Over a million developers have joined DZone.
{{announcement.body}}
{{announcement.title}}

What's the Best Library to Consume JSON in IoT Applications?

DZone's Guide to

What's the Best Library to Consume JSON in IoT Applications?

Using JSON in a low latency environment.

· IoT Zone
Free Resource

Download Red Hat’s blueprint for building an open IoT platform—open source from cloud to gateways to devices.

In this post I am including the performance of our JSON parser.  Given a choice I suggest YAML for a host of reasons, however if you have to use JSON, how does the performance compare?

The Message

The message is simple and contains a number of data typoes.

"price":1234,"longInt":1234567890,"smallInt":123,"flag":true,
"text":"Hello World!","side":"Sell" 

The actual message doesn't have a new line in it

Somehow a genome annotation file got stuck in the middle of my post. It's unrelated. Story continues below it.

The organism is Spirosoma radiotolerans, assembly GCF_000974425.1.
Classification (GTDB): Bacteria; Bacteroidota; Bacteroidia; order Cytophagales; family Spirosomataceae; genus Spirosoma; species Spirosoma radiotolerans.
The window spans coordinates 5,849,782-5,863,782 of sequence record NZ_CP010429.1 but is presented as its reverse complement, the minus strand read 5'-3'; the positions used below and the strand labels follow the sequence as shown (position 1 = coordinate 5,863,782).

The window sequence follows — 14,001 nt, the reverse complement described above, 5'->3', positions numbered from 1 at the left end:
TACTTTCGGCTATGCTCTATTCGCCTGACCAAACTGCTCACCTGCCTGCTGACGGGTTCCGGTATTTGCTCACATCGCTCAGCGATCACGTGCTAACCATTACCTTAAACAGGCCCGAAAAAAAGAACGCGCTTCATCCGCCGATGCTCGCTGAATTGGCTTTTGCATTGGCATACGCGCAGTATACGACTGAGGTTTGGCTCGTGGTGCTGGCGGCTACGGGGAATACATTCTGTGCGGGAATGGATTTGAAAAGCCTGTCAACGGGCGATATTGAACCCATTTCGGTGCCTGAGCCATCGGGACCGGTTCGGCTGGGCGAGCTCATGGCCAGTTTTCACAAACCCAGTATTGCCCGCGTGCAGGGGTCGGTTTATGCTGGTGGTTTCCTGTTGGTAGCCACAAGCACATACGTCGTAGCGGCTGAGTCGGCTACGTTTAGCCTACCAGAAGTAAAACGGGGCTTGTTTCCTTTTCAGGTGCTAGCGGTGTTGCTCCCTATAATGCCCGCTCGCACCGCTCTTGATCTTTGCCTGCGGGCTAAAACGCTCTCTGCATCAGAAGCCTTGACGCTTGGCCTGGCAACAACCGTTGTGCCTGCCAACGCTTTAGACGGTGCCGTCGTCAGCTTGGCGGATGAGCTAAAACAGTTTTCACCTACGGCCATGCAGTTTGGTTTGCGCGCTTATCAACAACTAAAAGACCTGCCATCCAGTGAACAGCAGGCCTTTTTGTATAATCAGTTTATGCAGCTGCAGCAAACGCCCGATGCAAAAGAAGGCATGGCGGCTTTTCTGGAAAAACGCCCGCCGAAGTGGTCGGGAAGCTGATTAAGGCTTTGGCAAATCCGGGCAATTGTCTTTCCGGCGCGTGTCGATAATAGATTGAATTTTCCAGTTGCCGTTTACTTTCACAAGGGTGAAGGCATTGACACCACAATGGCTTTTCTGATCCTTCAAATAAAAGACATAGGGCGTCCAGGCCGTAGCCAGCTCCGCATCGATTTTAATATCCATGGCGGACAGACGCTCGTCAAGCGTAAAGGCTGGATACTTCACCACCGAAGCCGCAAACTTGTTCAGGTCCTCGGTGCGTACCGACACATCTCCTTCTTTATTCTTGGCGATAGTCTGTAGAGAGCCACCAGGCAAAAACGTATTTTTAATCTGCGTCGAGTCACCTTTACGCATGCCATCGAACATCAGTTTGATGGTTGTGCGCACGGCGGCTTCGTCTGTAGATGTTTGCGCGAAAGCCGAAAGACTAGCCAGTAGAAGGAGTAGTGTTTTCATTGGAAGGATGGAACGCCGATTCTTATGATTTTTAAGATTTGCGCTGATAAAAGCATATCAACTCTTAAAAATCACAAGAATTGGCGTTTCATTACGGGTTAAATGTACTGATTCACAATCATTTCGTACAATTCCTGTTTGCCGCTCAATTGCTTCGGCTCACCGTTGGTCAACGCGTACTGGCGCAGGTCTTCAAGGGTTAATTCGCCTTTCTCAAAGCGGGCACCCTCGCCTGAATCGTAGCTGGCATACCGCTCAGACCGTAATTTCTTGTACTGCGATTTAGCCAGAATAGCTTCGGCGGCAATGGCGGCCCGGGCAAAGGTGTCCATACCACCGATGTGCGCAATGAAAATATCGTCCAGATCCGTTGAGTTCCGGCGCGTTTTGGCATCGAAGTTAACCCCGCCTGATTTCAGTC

The Performance

This is the time to write and then read the message.

These timings are in micro-seconds (0.001 milli-seconds)

Wire Format Bytes 99.9 %tile 99.99 %tile 99.999 %tile worst
JSONWire 100* 3.11 5.56 10.6 36.9
Jackson 100 4.95 8.3 1,400 1,500
Jackson + C-Bytes 100* 2.87 10.1 1,300 1,400
BSON 96 19.8 1,430  1,400 1,600
BSON + C-Bytes 96* 7.47 15.1 1,400 11,600
BOON Json 100 20.7 32.5 11,000 69,000

"C-Bytes" means using Chronicle Bytes to provide a recycled buffer.

"*" means this data was written to/read from direct memory wouldnt' need additional copying to use with NIO.

The code is the same as in this post and this post, the only difference is the use of JSONWire.

Conclusion

JSONWire may be a very good choice for performance, especially where consistent low latency through ultra low garbage production is required.

Build an open IoT platform with Red Hat—keep it flexible with open source software.

Topics:
json ,performance

Published at DZone with permission of Peter Lawrey, DZone MVB. See the original article here.

Opinions expressed by DZone contributors are their own.

{{ parent.title || parent.header.title}}

{{ parent.tldr }}

{{ parent.urlSource.name }}